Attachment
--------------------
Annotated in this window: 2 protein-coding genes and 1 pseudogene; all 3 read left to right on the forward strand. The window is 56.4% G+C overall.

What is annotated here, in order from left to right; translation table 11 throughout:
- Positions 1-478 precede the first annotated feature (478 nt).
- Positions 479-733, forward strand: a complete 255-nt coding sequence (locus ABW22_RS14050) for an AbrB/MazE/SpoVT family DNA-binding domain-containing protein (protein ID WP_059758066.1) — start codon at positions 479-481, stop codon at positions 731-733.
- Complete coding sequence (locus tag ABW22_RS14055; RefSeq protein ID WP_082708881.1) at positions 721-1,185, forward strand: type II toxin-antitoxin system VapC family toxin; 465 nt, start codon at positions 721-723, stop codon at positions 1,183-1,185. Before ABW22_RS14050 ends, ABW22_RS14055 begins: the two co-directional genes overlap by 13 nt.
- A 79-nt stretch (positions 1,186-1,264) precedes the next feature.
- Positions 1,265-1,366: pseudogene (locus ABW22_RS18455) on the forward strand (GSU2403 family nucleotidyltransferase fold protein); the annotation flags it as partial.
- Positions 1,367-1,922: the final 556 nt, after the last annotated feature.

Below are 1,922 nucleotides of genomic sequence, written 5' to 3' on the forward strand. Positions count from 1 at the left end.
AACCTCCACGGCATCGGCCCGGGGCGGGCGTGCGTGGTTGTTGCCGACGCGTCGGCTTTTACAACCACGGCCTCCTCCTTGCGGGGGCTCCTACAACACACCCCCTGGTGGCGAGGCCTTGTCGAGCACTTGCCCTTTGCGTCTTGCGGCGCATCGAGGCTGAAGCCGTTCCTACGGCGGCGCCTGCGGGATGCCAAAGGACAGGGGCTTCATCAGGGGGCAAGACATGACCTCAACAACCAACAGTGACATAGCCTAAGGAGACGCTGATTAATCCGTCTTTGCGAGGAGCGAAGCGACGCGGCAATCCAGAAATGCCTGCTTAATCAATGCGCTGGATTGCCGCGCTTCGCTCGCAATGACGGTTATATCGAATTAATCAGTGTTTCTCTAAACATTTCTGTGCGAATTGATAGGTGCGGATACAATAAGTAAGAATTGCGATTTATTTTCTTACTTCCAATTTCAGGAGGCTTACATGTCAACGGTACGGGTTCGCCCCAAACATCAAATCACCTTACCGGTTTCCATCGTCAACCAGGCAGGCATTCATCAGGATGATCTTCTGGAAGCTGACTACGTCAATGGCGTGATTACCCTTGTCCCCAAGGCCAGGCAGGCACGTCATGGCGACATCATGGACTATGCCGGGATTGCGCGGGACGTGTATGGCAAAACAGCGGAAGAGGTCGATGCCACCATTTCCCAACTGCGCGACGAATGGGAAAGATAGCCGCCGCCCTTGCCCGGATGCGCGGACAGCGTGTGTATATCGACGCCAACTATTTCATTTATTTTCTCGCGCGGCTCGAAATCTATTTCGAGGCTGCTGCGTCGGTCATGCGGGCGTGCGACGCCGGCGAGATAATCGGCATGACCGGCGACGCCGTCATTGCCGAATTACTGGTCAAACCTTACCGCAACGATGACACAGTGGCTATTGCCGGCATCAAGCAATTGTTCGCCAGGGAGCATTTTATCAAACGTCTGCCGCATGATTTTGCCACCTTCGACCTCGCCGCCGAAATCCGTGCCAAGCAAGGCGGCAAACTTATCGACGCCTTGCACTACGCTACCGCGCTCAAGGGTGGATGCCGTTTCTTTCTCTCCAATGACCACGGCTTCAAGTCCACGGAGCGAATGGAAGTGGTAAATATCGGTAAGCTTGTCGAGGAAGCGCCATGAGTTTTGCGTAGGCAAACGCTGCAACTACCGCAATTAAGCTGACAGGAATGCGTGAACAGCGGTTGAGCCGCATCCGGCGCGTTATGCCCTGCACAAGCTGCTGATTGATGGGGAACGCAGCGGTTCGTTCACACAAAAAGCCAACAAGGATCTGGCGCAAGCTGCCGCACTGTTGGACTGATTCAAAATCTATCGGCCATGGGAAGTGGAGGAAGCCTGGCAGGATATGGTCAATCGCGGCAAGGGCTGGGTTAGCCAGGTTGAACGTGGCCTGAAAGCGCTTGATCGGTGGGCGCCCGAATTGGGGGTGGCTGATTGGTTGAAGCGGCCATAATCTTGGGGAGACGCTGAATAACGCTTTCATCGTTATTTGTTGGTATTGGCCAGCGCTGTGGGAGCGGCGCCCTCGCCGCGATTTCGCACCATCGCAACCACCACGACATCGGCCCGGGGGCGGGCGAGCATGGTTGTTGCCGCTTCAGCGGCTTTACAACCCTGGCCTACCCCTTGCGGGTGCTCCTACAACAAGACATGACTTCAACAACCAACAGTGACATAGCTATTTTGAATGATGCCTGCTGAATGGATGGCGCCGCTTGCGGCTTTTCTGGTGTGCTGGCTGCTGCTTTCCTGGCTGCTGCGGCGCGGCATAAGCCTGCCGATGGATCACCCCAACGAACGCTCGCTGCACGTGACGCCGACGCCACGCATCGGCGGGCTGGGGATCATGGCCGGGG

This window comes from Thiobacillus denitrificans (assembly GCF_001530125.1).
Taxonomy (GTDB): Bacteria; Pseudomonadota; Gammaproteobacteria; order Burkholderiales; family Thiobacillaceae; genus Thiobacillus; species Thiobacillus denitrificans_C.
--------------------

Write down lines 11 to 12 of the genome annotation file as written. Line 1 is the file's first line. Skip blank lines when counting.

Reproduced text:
This window comes from Thiobacillus denitrificans (assembly GCF_001530125.1).
Taxonomy (GTDB): Bacteria; Pseudomonadota; Gammaproteobacteria; order Burkholderiales; family Thiobacillaceae; genus Thiobacillus; species Thiobacillus denitrificans_C.